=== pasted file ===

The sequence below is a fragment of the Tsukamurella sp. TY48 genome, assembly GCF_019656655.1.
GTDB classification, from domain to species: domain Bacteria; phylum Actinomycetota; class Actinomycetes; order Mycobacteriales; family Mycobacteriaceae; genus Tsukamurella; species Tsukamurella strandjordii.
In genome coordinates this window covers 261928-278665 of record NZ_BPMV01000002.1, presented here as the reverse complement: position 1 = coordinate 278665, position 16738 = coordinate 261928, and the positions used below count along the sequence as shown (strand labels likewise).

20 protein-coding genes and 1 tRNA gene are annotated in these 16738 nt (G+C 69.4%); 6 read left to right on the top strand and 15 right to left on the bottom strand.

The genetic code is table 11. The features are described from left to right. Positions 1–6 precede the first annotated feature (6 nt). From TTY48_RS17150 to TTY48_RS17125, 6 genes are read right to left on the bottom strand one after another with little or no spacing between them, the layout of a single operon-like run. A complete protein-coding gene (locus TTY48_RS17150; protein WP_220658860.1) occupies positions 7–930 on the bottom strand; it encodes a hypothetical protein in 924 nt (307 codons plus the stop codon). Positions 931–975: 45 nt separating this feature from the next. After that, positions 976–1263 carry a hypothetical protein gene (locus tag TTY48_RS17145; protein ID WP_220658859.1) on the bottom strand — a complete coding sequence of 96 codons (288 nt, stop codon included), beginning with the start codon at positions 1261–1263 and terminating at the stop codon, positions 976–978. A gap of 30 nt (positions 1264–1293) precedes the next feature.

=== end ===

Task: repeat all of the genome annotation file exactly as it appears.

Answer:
The sequence below is a fragment of the Tsukamurella sp. TY48 genome, assembly GCF_019656655.1.
GTDB classification, from domain to species: domain Bacteria; phylum Actinomycetota; class Actinomycetes; order Mycobacteriales; family Mycobacteriaceae; genus Tsukamurella; species Tsukamurella strandjordii.
In genome coordinates this window covers 261928-278665 of record NZ_BPMV01000002.1, presented here as the reverse complement: position 1 = coordinate 278665, position 16738 = coordinate 261928, and the positions used below count along the sequence as shown (strand labels likewise).

20 protein-coding genes and 1 tRNA gene are annotated in these 16738 nt (G+C 69.4%); 6 read left to right on the top strand and 15 right to left on the bottom strand.

The genetic code is table 11. The features are described from left to right. Positions 1–6 precede the first annotated feature (6 nt). From TTY48_RS17150 to TTY48_RS17125, 6 genes are read right to left on the bottom strand one after another with little or no spacing between them, the layout of a single operon-like run. A complete protein-coding gene (locus TTY48_RS17150; protein WP_220658860.1) occupies positions 7–930 on the bottom strand; it encodes a hypothetical protein in 924 nt (307 codons plus the stop codon). Positions 931–975: 45 nt separating this feature from the next. After that, positions 976–1263 carry a hypothetical protein gene (locus tag TTY48_RS17145; protein ID WP_220658859.1) on the bottom strand — a complete coding sequence of 96 codons (288 nt, stop codon included), beginning with the start codon at positions 1261–1263 and terminating at the stop codon, positions 976–978. A gap of 30 nt (positions 1264–1293) precedes the next feature.